Stanford (Diet) Experiment Shows Food Quality Trumps Personalized Nutrition

Nothing seems to dominate health and science news lately more than nutrition. It seems like a new study appears every day confirming or retracting the efficacy of a particular way of eating, making it difficult for not only scientists, but also the general public to understand just what we should do with all of this information — with many studies offering contradictory results. Even with this controversy, the discussion on “dieting” has changed. The word “diet” no longer comes with connotations of Atkins, Weight Watchers, or measuring your food on scales. In fact, sometimes dieting comes with no inherent recommendations in terms of how many calories you should consume (more on that later). We have evolved from slimming shakes and 90 calorie snack packs and now focus more on intake of whole foods. With this has come what I’ll call the “macronutrient” debate — specifically the war between low-carbohydrate and low-fat enthusiasts. The former, insisting that our evolutionary roots have metabolically adapted us for a diet high in fat (nuts, seeds, meat) or whatever our ancestors used to eat (probably, whatever they could find). The latter group, into which fewer and fewer health professionals, dietitians, and researchers are falling into, hold to an idea that is becoming largely outdated, that fat may in fact “make you fat” as well as clog your arteries and cause a slew of other health problems, and thus should be avoided. While this theory once “made sense”, more and more research is telling us that restricting fat (at least the good kinds) isn’t the optimal route. Nevertheless, most “low-fatters” still emphasize a quality diet with lots of grains, vegetables, and moderate consumption of some of those “good fats” every now and then.

Low-carb (i.e. high fat) and Low-fat (i.e. high carb) are by no means discrete entities, and this is where “taking sides”and relying epidemiological data fail us. For instance, most of America probably eats both a high-carbohydrate and a high-fat diet and thus receives synergystically,the negative health aspects of each. To say that a high-carbohydrate diet is the reason for the rising obesity levels is to sorely dismiss the fact that the exact people eating too many carbohydrates are the same people who are also eating too much saturated fat, and probably too much sugar (and probably exercising a lot less —can someone say confounding variables?) This is akin to the red meat hypothesis relating high red meat consumption to an increased risk of certain cancers. Who eats the most red meat? Most likely, people avoiding U.S dietary recommendations (which generally recommend limiting red meat consumption), who are also eating red meat along with other generally bad foods.

Finding what is most likely, as Richard Feynman says, is the goal of science. What is most likely, in my opinion, is an interaction of multiple detrimental lifestyle risk factors that predispose our population to disease, disability, obesity, and pathology. Diet definitely plays a role, however, and thus we conduct experimental studies in order to find which diet is “most likely” to produce the most beneficial health effects in the greatest amount of people.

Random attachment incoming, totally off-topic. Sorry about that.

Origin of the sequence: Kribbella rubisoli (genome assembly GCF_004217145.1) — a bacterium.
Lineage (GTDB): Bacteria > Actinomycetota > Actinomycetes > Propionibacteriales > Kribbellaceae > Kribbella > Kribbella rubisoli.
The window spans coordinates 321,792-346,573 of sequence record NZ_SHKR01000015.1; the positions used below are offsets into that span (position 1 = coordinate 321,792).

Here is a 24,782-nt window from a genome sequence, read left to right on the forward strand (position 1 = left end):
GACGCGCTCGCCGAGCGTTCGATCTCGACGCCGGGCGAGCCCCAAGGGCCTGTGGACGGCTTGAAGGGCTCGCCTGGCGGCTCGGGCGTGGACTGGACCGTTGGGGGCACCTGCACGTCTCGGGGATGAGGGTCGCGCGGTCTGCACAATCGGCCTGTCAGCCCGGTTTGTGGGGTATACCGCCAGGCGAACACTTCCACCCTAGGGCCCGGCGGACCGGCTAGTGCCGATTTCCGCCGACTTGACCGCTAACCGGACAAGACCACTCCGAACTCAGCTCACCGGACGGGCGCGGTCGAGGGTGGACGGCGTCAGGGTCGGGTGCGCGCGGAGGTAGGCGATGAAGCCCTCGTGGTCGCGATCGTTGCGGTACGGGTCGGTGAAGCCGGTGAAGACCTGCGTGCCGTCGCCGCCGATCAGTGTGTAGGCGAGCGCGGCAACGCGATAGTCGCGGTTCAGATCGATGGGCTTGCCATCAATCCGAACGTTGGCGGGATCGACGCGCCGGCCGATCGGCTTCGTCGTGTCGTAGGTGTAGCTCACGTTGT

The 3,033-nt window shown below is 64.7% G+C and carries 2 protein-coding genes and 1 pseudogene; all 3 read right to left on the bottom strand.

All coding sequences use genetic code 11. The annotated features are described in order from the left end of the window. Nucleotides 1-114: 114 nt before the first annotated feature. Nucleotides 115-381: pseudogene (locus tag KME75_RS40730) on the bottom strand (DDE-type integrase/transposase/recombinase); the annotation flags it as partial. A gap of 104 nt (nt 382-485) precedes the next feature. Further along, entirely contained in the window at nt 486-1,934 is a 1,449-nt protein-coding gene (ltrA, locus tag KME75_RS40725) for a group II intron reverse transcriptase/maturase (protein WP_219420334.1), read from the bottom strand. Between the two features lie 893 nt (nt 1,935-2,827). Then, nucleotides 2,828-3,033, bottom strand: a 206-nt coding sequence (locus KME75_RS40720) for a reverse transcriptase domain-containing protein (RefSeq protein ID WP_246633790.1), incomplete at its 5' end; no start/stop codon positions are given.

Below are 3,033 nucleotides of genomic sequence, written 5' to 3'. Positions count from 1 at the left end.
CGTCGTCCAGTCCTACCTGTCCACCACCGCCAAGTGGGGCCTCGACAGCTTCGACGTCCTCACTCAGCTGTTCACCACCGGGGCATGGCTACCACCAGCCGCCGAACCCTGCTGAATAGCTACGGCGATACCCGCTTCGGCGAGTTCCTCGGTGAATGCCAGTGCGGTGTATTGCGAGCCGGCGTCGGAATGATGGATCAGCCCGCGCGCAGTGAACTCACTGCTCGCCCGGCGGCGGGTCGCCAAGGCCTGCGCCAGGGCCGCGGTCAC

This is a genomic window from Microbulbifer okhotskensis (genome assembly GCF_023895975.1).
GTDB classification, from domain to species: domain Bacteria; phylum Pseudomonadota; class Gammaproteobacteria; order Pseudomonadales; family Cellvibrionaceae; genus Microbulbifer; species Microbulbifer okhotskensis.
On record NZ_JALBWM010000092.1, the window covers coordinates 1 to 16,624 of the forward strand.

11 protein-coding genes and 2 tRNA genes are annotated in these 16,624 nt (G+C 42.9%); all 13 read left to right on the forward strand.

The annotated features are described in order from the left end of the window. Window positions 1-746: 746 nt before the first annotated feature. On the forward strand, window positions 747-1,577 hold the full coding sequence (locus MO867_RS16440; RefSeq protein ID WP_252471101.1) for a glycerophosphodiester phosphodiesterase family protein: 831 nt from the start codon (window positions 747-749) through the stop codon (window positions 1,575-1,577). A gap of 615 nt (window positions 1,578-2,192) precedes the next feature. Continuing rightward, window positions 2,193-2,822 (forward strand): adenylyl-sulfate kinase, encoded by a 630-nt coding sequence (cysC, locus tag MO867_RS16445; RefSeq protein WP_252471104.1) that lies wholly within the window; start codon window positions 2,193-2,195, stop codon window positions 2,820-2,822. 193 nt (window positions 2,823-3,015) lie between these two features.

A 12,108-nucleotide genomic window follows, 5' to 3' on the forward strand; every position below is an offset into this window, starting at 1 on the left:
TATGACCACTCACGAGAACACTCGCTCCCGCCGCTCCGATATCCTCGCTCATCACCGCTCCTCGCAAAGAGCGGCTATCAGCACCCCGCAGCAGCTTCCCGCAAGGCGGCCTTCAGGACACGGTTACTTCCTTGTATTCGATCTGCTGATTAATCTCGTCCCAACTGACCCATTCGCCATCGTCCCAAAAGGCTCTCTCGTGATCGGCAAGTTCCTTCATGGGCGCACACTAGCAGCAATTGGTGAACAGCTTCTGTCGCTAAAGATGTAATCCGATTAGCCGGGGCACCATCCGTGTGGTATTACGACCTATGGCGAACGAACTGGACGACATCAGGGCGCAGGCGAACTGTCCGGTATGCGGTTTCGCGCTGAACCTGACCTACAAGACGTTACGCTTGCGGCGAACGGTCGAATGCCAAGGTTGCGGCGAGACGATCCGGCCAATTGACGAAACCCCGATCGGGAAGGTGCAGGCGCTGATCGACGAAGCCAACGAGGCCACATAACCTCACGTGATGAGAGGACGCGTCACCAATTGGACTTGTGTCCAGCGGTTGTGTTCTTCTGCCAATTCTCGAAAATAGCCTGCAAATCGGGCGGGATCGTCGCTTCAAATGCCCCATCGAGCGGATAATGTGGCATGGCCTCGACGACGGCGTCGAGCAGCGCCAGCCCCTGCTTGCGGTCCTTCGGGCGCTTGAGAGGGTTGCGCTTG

“…it is not that you are finding out the truth, but that you are finding out that this or that is more or less likely.” — Richard Feynman

A recent trial by researchers at Stanford University sought to un-muddy the waters when it comes to the debate over which type of diet — one low in fat, or low in carbohydrate — is most beneficial for weight loss. The DIETFITS study (Diet Intervention Examining The Factors Interacting with Treatment Success) enrolled an large amount of participants (609 were enrolled in the trial and 481 completed) to answer multiple questions regarding diet quality, quantity, as well as the interactions with diet and genotype — something that hasn’t been done in many high-quality studies as of yet.

The main question

What is the effect of a healthy low-fat (HLF) diet vs a healthy low-carbohydrate (HLC) diet on weight change at 12 months and are these effects related to genotype pattern or insulin secretion?

Personalized Nutrition

In nutrition (as well as exercise, hell, any intervention studies), there is always substantial variability in the responses between participants; i.e when put in the same training program, one participant may experience a dramatic increase in cardiorespiratory fitness, while one may not even improve at all, and perhaps may get “worse”. While this sometimes may be due to measurement error or a wealth of other factors, the point is that certain individuals will respond differently to an intervention. Muscle phenotype, metabolism, motivation, genetics — all of these factors determine how one responds to an a drug, exercise program or diet. Individual differences have led to the consistent dogma that “no one diet should be recommended universally.” Unfortunately, we don’t understand these individual differences well. We think, however, that genotype may play a role, and this has led to the increasing popularity of “personalized nutrition”, a concept based on the premise that a diet can be particularly tailored to each individual to achieve maximal results.

Thus, one of the novelties of this study included the fact that, in addition to measuring traditional biomarkers related to weight loss in the two diet intervention arms, participants were also categorized by their genotype — either being labeled a “low-fat responsive genotype” (those who would, in theory, be best suited for a low-fat diet) or a “low-carbohydrate responsive genotype” (those who would be best suited for a low-carbohydrate diet). While this method of stratification is in it’s infancy and can get pretty messy (not to mention technical), it essentially involves identifying specific types of gene variants, called SNPs (single nucleotide polymorphisms). (For a pretty cool audio explanation of SNPs, check out this page at the National Human Genome Research Institute). Certain SNPs have been shown to be relevant to carbohydrate and fat metabolism. Researchers in this study analyzed participant’s genotype patterns, with specific focus on genes PPARG, ADRB2, and FABP2, again, those which have been hypothesized to play a role in one’s responsiveness to a low-fat or low-carbohydrate diet.